The largest urban area in the Southern Hemisphere, São Paulo, with a population of almost 20 million, is a sprawling, metropolitan city surrounded by cultivated agricultural land. The city is the financial capital of Brazil and also considered as the country’s hub for commerce, fashion and industry, with São Paulo widely expected to become the sixth-largest urban GDP, currently tenth in the world.
Agriculture is a massive industry in the South American country, accounting for a significant majority of both Brazil’s exports and GDP. In São Paulo, agricultural products, from soybeans and rice to cocoa and ethanol, are cultivated and harvested, with the livestock industry in the city accounting for over 40 percent of the entire production in Brazil.
With São Paulo being one of the main states for agriculture, our focus is on the commodities sector which provide the needs of everyday items. Soybeans, coffee, sugarcane, cocoa, rice, wheat, cotton, ethanol, these are all harvested in the states of São Paulo being Espirito Santo, Goias, Minas Gerais, Mato Grosso do Sul, Rio Grande do Sul, Santa Catarina, Mato Grosso, Paraná and the northern states of Pará and Bahia.
Not to mention Brazil is also the largest cattle producer in the world, the northern regions of Pará and Bahia account for more than 40 percent of the cattle production in Brazil.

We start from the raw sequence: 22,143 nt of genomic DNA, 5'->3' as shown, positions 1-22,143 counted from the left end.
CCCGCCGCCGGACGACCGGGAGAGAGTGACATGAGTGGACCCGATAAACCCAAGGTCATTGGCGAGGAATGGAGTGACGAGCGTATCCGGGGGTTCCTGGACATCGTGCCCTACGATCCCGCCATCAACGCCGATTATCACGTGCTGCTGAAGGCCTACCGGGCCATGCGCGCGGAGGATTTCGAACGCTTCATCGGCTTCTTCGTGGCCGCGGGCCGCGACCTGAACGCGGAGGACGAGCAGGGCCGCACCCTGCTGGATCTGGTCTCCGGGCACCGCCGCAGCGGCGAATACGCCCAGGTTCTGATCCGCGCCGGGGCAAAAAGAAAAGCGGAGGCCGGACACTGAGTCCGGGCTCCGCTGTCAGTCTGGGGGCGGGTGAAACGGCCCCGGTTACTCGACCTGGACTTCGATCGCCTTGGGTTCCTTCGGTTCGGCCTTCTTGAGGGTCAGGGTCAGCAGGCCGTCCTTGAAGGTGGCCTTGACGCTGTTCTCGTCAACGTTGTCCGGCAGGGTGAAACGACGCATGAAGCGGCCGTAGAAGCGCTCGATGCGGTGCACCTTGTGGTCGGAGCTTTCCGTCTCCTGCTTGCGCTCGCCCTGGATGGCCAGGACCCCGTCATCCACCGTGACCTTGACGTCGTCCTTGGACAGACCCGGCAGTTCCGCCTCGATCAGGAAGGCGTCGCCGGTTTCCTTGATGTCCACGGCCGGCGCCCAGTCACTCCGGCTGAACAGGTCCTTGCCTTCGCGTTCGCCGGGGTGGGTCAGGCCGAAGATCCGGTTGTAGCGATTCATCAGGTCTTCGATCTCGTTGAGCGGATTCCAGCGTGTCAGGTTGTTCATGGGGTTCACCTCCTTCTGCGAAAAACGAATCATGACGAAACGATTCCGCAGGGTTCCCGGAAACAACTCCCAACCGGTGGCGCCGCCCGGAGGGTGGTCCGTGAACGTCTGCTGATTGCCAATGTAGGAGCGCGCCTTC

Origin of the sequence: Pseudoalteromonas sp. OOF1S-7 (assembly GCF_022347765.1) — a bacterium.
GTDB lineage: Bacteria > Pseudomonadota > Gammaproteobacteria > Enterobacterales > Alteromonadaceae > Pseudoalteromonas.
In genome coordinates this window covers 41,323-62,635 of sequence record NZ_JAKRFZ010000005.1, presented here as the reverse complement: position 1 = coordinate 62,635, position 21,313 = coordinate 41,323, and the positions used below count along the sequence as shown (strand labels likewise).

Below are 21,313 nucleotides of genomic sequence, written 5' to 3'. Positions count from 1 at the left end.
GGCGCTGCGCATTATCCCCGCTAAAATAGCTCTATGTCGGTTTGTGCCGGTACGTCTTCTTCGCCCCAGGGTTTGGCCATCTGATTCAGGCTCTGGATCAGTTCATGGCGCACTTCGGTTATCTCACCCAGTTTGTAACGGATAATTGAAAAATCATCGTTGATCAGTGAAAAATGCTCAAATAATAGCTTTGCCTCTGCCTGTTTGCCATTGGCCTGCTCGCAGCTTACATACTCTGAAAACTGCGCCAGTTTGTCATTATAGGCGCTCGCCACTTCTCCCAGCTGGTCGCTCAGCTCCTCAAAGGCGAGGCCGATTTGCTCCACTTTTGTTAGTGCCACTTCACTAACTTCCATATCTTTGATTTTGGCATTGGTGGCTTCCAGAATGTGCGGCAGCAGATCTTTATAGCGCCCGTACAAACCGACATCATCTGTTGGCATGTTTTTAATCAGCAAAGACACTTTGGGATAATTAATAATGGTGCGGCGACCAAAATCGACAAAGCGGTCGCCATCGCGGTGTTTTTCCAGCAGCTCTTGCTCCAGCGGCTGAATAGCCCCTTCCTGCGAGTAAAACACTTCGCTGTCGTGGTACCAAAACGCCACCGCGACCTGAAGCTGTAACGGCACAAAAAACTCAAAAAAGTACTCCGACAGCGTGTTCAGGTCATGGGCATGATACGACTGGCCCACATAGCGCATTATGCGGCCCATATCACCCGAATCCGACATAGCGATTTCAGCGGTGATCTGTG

It should come as no surprise, then, in a city such as São Paulo, that the startup scene is concentrated in this area, thriving off the culture, industry and abundance of land. With startups come innovation and unique products and services, offering an attractive proposition for technology development and agricultural progress built upon advancements, making São Paulo a laboratory for experiment and development.
Foreign businesses go there when they want to open shop in Brazil. Brazilian businesses go there when they want to project themselves on the national scale or abroad.
It should come as no surprise that São Paulo is by far the most mature startup scene in Brazil. Even entrepreneurs from rival cities will tell you that the majority of Brazil’s startups are concentrated in the city.
Another staggering statistic of São Paulo is the amount of helicopters. With close to 700 helicopters and 400 heliports, São Paulo state has one of the three largest fleets of these aircraft in the world.
In the city of São Paulo alone, considered Brazil’s financial center, there are over 400 registered helicopters, which even places São Paulo ahead of cities like Tokyo and New York.
With around 20 million inhabitants, São Paulo was known worldwide for its chaotic traffic and in one particular incident in 2014, it set a new record with a traffic jam stretching more than 344 kilometers (214 miles) during a rush hour.
The interminable bottlenecks originally made the helicopter a virtually essential vehicle for top executives and the upper-class, especially in São Paulo, one of the cities with the largest number of millionaires in Latin America.
According to latest reports by the Brazilian Helicopter Pilots Association, Brazil has a fleet of some 1,700 helicopters across all its national territory, of which 700 are in São Paulo state, some 400 in Rio de Janeiro and around 260 in Minas Gerais.
Established tech companies like Google, Uber and Airbnb, have their Brazilian headquarters in the city.